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Hey Tom, I thought the last two posts were really interesting. Can you recommend any really good books on the subject (story boarding and composition)? I was gonna buy either of these two - Picture Composition (by PETER WARD)orCinematic Storytelling: The 100 Most Powerful Film Conventions Every Filmmaker Must Know (Jennifer Van Sijll)Cheers
I'm not that up on books on the craft of it, sorry man. I flicked through the Peter Ward book in town a while ago though and it looked helpful. If you want to leave your email address I'll send you on notes I have lyin around here. They were thrown together with the cartoon, animation industry in mind, but the same conventions apply, with regard cutting, movement, and all of that.But to see really good cinematography have a look at Celebration. The tv adaption of the Pinter play. It is entirely shot in one location, around a table in a restaraunt. But the cutting and camerawork is fantastic, and the director, can't remember his name uses the camera really well. There's a tendency with a lot of television to throw in extreme close-ups, and backs of heads; but this guy moves the actors around slightly in each shot so that we see them in profile, for staging purposes; and getting their reactions properly, rather than studying their hair. My good mate Gary Blatchford showed me a snippet of the film, to help me with my own stuff and I watched in later on from start to finish at home. But in fairness to the director, the shots are like comic book panels, in their dynamism and staging. And Gambon is great in it.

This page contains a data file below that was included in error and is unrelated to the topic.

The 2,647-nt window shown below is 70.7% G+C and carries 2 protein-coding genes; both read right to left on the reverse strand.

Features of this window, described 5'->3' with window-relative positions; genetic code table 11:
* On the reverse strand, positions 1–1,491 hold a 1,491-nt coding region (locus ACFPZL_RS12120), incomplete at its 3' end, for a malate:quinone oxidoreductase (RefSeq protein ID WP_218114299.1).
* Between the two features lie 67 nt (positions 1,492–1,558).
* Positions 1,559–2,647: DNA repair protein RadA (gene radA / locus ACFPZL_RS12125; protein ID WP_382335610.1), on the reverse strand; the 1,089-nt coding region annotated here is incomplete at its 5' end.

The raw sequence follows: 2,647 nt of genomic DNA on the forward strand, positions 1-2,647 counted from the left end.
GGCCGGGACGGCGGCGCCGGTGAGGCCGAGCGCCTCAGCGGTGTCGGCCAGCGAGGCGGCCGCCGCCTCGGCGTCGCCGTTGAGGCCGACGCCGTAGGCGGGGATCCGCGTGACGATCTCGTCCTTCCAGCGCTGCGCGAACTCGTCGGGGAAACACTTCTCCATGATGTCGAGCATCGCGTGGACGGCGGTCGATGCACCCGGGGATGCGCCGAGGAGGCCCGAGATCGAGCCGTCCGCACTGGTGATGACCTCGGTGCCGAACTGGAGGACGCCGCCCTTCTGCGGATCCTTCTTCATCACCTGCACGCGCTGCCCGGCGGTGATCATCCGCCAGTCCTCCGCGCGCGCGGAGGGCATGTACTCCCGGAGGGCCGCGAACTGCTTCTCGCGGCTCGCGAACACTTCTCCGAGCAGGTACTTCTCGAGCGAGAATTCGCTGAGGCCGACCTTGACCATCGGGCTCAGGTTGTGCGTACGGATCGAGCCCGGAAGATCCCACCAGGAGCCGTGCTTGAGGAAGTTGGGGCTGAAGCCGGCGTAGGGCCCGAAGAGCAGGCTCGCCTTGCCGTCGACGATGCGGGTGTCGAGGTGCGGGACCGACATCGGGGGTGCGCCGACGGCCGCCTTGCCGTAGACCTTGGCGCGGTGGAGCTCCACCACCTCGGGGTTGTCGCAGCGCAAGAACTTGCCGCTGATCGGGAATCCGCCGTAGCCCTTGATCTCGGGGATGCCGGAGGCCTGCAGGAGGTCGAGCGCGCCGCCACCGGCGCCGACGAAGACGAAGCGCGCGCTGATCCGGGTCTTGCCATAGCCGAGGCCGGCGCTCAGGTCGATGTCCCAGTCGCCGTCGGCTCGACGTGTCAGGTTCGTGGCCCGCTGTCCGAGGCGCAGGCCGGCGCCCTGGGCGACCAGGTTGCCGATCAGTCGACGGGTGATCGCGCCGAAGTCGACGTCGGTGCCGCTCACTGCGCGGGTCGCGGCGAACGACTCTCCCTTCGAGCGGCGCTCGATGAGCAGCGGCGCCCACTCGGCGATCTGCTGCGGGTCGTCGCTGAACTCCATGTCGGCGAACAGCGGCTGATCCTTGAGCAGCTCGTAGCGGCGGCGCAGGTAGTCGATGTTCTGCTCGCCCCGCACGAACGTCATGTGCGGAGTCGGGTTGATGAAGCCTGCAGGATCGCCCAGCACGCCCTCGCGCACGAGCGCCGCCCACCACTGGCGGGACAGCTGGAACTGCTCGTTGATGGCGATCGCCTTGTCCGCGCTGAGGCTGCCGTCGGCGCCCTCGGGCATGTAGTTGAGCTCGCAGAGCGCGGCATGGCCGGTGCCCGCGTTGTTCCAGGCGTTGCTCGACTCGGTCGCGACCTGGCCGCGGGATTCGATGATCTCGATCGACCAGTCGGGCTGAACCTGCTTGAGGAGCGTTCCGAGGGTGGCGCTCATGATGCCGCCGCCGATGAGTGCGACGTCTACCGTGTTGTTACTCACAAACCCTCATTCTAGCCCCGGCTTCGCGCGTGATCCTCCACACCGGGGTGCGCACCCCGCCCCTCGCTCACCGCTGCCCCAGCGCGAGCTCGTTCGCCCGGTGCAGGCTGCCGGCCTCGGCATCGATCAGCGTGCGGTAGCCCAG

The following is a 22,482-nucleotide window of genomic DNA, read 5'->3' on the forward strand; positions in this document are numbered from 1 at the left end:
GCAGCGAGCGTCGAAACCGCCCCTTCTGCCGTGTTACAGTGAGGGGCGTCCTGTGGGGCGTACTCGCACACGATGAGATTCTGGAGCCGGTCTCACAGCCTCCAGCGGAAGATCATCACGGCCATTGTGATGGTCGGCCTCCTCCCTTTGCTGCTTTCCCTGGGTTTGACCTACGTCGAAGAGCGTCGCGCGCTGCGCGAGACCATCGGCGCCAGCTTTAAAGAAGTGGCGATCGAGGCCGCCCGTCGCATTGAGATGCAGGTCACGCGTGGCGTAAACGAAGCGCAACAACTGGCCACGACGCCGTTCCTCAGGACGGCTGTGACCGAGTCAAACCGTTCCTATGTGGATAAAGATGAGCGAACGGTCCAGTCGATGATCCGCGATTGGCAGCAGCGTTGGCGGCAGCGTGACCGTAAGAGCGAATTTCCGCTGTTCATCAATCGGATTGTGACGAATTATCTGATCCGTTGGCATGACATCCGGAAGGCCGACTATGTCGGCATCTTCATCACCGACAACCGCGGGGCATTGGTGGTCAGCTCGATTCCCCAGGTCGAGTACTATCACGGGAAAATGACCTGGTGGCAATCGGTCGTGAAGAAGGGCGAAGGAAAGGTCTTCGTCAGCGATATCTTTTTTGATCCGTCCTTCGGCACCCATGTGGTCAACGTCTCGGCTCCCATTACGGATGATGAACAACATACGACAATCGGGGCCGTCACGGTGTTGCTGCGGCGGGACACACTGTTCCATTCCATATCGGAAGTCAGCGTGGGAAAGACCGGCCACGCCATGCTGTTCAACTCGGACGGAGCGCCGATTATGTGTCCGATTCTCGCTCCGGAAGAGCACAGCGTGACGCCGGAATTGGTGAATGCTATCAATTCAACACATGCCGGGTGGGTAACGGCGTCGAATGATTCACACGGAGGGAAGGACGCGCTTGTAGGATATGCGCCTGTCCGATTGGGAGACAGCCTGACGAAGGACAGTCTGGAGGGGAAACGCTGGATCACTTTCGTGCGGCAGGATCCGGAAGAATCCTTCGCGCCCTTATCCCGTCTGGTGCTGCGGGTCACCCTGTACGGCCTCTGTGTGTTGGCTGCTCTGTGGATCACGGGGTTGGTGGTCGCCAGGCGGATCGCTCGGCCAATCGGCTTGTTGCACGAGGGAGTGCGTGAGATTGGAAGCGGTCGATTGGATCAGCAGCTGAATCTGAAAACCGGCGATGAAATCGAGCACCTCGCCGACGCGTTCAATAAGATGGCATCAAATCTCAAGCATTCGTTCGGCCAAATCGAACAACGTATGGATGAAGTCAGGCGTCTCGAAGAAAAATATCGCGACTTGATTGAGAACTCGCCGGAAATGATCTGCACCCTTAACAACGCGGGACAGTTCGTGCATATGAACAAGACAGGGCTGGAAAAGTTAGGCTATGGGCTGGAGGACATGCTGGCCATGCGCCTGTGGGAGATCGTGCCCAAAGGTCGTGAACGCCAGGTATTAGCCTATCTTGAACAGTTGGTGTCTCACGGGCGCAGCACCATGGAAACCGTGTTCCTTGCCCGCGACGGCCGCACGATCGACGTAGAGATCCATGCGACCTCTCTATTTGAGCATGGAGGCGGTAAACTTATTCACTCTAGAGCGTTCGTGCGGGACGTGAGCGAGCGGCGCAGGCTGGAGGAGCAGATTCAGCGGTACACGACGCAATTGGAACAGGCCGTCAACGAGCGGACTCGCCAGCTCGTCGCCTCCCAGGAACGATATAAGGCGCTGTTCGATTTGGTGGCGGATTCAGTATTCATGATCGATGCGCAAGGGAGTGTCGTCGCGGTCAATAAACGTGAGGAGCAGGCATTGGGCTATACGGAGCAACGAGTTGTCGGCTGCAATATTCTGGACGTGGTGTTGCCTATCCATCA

Yeah I agree -great movie. I had heard you were coming to Canada old son-what happened?CheersC.
That Lorimer? How's it goin man? Yeah the visa was takin forever so I dropped out due to a need to get funds in, and took on a couple of jobs. You're doin alright over there. How's the kid? Haven't seen ye since the ol Dalkey days!
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